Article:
Happy Christmas to all you Christians, to all you Buddhists, to all you Bodhisattvas (and that’s all of you) everywhere!
– From everyone at Wake Up and Laugh!

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Links:
Barry Briggs: Generosity and Transparency
Max Lucado: God Came Near

Picture:
The gorgeous image used here, with permission, is by the artist and Pastor John Stuart. His amazing art blog is well worth checking out: http://stushieart.wordpress.com/

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My Practice is Doubt?

As long as I can remember I’ve believed in our fundamental innate wisdom. It made sense that the Creator would build a self-sufficient organism, endowed with all the elements necessary for its journey through life, including and especially the knowledge for self-realization .

Despite this conviction, however, I have struggled to manifest this wisdom in my own life and for years I have struggled with doubt.  I questioned my own wisdom, in favor of that of others.  I questioned my self-worth, such that I was often led down paths not suited to me. In questioning my character I would reinforced those traits I desired least. Doubt has certainly played a less than beneficial role in my life, although one could argue this point, if it brings me to this place of insight.

The Sakyamuni Buddha and many other wisdom teachers have encouraged us to test their teachings in order to realize our personal Truth.  This admonition would certainly seem to encourage fostering a certain degree of doubt as part of our practice.  Yet the Buddha also warns that there is nothing “more dreadful than the habit of doubt”,  and doubt is listed among the five hindrances that impede successful practice. So where is the balance? When do the questions stop being fuel for our journey and instead become hindrances to advancement.

The answer, I believe, is in the practice of letting go.  We let the questions come and release them into the emptiness that is constant change.  Then we observe what comes and let that go too. Into the emptiness. Into our fundamental mind. We practice listening to our inner Wisdom and applying its teachings in our lives.  This is not an easy practice, I’ve found.  I often find myself questioning the still, small voice and wishing it were a little more earth shattering and perhaps not so small.  This is where we engage our faith and trust in our essential Being, God, Unity.  We trust that the appropriate questions will arise for our particular path and just as surely, the right answers will manifest in us. Daehaeng Sunim calls this true, great questioning.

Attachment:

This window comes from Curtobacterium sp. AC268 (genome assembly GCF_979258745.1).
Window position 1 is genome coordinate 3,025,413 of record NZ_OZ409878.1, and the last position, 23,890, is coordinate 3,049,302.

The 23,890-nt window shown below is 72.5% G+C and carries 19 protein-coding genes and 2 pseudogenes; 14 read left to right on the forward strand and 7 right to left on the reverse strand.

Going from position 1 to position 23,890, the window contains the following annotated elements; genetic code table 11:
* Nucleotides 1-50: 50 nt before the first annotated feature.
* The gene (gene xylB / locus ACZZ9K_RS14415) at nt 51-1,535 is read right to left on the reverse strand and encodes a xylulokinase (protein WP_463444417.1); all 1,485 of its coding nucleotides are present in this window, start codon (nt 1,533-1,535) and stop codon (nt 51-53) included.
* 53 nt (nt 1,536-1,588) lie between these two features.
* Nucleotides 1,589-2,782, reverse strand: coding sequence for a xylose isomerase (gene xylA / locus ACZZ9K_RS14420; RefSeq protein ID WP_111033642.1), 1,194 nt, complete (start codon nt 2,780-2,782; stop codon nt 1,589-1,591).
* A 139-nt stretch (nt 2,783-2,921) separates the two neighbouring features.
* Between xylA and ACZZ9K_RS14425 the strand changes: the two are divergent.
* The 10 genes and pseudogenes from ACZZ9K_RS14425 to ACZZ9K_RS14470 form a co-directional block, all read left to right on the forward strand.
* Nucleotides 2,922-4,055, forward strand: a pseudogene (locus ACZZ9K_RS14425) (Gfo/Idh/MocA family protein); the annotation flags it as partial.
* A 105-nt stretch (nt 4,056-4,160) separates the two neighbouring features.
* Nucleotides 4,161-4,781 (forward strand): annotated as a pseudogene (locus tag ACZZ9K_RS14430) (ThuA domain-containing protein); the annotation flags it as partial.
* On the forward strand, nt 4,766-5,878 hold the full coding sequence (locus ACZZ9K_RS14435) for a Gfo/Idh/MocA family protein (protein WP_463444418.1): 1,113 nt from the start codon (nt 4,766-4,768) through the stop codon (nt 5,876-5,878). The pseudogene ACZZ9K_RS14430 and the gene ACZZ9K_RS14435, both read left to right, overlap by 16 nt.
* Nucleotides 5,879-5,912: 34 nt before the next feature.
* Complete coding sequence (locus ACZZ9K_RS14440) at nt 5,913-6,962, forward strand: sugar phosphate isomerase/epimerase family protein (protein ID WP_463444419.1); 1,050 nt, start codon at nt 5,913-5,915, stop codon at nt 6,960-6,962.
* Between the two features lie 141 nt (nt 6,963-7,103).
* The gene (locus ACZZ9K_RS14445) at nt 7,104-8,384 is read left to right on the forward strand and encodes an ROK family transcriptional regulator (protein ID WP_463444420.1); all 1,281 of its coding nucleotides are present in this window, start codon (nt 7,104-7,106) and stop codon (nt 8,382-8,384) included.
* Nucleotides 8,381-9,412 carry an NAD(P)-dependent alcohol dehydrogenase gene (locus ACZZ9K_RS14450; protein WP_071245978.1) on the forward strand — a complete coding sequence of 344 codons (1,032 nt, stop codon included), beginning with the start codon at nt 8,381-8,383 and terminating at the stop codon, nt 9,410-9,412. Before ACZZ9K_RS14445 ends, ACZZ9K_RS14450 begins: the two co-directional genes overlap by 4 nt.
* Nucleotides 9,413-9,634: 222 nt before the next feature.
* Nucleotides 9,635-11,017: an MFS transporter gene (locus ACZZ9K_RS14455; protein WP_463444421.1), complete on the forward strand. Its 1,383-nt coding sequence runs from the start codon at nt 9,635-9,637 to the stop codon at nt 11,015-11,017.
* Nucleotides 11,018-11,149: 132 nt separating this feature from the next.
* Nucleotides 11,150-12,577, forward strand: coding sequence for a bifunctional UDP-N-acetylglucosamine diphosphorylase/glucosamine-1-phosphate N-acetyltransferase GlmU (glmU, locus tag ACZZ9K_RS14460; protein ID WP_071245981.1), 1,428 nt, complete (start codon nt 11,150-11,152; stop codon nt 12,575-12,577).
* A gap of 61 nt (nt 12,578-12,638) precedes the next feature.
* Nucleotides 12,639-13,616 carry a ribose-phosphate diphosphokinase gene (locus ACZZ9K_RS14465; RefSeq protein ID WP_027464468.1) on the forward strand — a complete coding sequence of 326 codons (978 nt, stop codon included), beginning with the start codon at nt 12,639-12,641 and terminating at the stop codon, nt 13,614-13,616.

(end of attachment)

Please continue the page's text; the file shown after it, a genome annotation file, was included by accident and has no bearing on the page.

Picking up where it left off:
“When you wholeheartedly believe in and entrust everything to your foundation, questioning bursts forth.  When you let go again of even these questions, the answer will arise from within”

Doubt opens up a space for exploration, a space of non-grasping where, in the words of Martine Bachelor, author and meditation teacher, we can creatively engage the present moment and let our wisdom blossom. Doubt is ok.  The questions will come.  My practice will be let them go and trust my innate wisdom to take care of me as it has through this and many past lifetimes.

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“The Buddha-Dharma is the fruit that has ten thousand flavors, the flower with ten thousand fragrances. It can be said that practitioners are the farmers who raise these fruits and the gardeners who tend these flowers.”
- Seon Master Daehaeng Sunim

I’ve always had a bit of a problem with the Paramitas. Don’t get me wrong, I love the idea of a collection of virtuous practices, each re-enforcing and supporting each other, after all, it is the solid practicality of Buddhism that I’m naturally drawn to. No, my problem (apart from the obvious one of making them manifest in my life) is understanding why those particular ones.

Personally, I’d like to slightly re-write the Paramitas to suit myself and my own particular path and challenges, and I believe that is a legitimate way to treat these tools, to make them entirely and personally your own. But at the same time, it is useful to be able to talk a common language and so I’ll stick to the traditional presentation here. What follows are just some personal reflections.

Dana-Paramita – Giving